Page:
All 12 participants of the recently completed Orleans Parish Cooking Matters class (including individuals with intellectual and developmental disabilities and their friends, family, and support staff) attended the potluck to show off their cooking skills by bringing healthy dishes to share. Participants reflecting on their experience had exceptionally positive comments, mentioning improved behavior changes such as increased cooking at home, reading nutrition labels more often, and making smarter choices when eating out. Participants were eager to share what they had learned with others and expressed interest in working with our project to start Cooking Matters classes at their churches and community organizations. Two new Cooking Matters classes for individuals with intellectual and developmental disabilities and their friends, family, and support staff began in March. The Louisiana nutrition intern Colleen proved to be an excellent instructor during her first two classes by using creative visuals to support learning.
Additionally, the Louisiana Nutrition Ambassador spoke at a two-parish Community Services Meeting in March. Provider organizations showed an overwhelming interest in the program and the state Ambassador has begun communicating with multiple organizations about starting Cooking Matters classes for the clients they serve.
The Human Development Center at LSU Health New Orleans School of Allied Health Professions will host a conference addressing communication strategies for people with Amyotrophic Lateral Sclerosis (ALS). The two-day conference held in partnership with Team Gleason, called ALS, Communication and All That Jazz, will take place June 9 and 10, 2017, at LSU Health New Orleans’ Human Development Center, 411 South Prieur Street.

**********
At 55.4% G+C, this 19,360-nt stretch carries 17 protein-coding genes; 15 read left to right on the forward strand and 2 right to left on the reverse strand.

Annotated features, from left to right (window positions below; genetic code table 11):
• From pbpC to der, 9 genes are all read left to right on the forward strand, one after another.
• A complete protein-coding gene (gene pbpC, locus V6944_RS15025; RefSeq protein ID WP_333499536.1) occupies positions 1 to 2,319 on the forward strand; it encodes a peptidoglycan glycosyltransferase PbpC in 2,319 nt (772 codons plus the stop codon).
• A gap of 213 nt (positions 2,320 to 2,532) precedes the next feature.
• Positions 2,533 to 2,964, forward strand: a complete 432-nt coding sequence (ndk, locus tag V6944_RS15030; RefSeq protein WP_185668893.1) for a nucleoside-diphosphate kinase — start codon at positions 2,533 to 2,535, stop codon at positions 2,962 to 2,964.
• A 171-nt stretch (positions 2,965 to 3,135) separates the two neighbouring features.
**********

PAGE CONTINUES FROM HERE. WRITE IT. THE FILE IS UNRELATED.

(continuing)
The conference is intended for allied health and other health professionals caring for people with ALS, people with ALS and family members, and any other person interested in participating. National experts will address subjects including no-tech, low-tech and high-tech augmentative communication strategies, pro-active message banking, strategies to enhance speech clarity, voice banking, partner-assisted scanning and laser pointer with low-tech boards, assessment and feature matching for speech-generating technology, successful use of computer/AAC device strategies, as well as environmental controls and home automation systems for all budgets. Attendees will participate in a hands-on demo and practice with communication technologies.